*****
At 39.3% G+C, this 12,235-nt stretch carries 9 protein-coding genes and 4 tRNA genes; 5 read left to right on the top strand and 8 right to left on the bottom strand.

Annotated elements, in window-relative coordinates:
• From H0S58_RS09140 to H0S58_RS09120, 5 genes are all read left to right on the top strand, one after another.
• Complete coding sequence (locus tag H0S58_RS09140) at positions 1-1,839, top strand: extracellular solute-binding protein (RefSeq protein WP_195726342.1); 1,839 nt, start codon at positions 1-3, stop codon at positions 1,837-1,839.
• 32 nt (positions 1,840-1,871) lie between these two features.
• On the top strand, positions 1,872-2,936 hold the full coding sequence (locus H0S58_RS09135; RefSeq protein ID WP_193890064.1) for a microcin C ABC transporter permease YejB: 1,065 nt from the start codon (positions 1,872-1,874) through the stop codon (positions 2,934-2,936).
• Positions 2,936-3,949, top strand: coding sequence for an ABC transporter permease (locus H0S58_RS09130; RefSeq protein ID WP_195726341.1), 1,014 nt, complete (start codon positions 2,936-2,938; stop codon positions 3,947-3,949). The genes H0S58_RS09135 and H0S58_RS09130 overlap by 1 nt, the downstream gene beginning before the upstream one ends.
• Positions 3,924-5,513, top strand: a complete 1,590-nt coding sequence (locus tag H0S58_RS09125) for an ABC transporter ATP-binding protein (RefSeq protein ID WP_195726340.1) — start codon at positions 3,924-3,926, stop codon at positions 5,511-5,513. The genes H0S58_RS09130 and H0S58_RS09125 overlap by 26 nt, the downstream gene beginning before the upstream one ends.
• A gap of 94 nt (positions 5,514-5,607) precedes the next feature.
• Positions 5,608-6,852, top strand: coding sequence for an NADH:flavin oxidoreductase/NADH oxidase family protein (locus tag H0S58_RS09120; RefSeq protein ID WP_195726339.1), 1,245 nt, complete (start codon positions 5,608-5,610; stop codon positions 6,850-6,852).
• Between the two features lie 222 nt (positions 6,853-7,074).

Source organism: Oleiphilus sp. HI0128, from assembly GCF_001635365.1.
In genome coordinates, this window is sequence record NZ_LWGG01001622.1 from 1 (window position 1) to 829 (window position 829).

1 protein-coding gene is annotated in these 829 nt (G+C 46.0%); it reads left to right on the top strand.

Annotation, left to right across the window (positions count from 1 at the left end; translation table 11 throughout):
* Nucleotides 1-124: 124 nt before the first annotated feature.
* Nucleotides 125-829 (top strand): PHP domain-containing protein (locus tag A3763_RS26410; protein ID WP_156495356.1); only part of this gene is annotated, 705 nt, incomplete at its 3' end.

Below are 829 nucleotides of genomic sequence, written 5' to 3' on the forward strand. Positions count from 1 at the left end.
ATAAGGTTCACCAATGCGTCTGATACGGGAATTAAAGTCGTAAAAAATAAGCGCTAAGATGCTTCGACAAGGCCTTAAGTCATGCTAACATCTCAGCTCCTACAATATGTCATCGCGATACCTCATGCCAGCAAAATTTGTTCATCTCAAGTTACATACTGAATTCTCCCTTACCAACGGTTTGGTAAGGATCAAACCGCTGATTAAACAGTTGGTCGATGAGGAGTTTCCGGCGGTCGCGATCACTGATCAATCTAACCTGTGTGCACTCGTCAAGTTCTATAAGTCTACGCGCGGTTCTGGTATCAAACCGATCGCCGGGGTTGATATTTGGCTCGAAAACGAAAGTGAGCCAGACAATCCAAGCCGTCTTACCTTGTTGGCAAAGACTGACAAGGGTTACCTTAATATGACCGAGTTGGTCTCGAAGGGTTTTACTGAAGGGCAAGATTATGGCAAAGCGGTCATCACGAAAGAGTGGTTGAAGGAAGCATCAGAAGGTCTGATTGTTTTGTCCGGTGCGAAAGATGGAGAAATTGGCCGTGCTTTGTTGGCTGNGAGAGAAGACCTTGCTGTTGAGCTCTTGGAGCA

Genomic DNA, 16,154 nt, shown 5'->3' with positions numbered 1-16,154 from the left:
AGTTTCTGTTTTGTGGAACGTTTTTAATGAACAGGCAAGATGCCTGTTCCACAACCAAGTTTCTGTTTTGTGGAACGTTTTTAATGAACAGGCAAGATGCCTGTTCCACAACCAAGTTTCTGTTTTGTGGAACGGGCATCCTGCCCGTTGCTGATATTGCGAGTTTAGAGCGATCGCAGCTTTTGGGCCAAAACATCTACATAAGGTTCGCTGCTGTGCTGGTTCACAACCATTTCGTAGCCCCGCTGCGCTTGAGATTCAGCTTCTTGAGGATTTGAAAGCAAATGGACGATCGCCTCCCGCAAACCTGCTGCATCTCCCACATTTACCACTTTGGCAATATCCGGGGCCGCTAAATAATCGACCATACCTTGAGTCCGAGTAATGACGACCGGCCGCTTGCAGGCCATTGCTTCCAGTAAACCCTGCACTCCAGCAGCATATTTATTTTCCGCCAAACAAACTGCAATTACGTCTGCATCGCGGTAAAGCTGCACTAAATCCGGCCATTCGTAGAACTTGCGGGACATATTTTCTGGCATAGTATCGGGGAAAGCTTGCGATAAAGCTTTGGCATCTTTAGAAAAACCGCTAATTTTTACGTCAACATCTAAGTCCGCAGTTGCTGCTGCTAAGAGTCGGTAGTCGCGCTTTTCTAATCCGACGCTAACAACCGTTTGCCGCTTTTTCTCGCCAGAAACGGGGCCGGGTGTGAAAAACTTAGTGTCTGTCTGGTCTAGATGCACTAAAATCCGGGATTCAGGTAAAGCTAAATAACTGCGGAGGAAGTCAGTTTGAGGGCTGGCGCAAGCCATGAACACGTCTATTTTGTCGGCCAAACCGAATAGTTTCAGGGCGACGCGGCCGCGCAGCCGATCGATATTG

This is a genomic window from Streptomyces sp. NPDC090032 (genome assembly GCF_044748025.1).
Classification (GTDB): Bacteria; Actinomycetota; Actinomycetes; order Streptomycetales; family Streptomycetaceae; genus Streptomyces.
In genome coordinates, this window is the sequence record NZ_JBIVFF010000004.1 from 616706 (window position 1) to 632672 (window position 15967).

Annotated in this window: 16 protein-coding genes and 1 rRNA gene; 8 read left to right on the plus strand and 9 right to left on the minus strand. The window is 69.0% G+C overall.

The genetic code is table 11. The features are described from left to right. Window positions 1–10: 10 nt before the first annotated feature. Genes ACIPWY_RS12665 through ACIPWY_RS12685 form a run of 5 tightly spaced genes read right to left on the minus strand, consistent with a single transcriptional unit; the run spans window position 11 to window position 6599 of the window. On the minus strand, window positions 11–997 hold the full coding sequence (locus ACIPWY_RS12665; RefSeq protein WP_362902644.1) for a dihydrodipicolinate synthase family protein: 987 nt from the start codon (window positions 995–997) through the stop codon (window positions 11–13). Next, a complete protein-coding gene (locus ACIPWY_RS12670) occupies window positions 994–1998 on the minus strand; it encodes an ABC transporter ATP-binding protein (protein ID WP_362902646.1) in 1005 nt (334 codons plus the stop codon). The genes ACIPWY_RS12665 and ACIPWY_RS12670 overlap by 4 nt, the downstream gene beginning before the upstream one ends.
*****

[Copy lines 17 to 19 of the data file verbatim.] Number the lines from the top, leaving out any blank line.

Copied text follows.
* Nucleotides 125-829 (top strand): PHP domain-containing protein (locus tag A3763_RS26410; protein ID WP_156495356.1); only part of this gene is annotated, 705 nt, incomplete at its 3' end.

Below are 829 nucleotides of genomic sequence, written 5' to 3' on the forward strand. Positions count from 1 at the left end.
ATAAGGTTCACCAATGCGTCTGATACGGGAATTAAAGTCGTAAAAAATAAGCGCTAAGATGCTTCGACAAGGCCTTAAGTCATGCTAACATCTCAGCTCCTACAATATGTCATCGCGATACCTCATGCCAGCAAAATTTGTTCATCTCAAGTTACATACTGAATTCTCCCTTACCAACGGTTTGGTAAGGATCAAACCGCTGATTAAACAGTTGGTCGATGAGGAGTTTCCGGCGGTCGCGATCACTGATCAATCTAACCTGTGTGCACTCGTCAAGTTCTATAAGTCTACGCGCGGTTCTGGTATCAAACCGATCGCCGGGGTTGATATTTGGCTCGAAAACGAAAGTGAGCCAGACAATCCAAGCCGTCTTACCTTGTTGGCAAAGACTGACAAGGGTTACCTTAATATGACCGAGTTGGTCTCGAAGGGTTTTACTGAAGGGCAAGATTATGGCAAAGCGGTCATCACGAAAGAGTGGTTGAAGGAAGCATCAGAAGGTCTGATTGTTTTGTCCGGTGCGAAAGATGGAGAAATTGGCCGTGCTTTGTTGGCTGNGAGAGAAGACCTTGCTGTTGAGCTCTTGGAGCA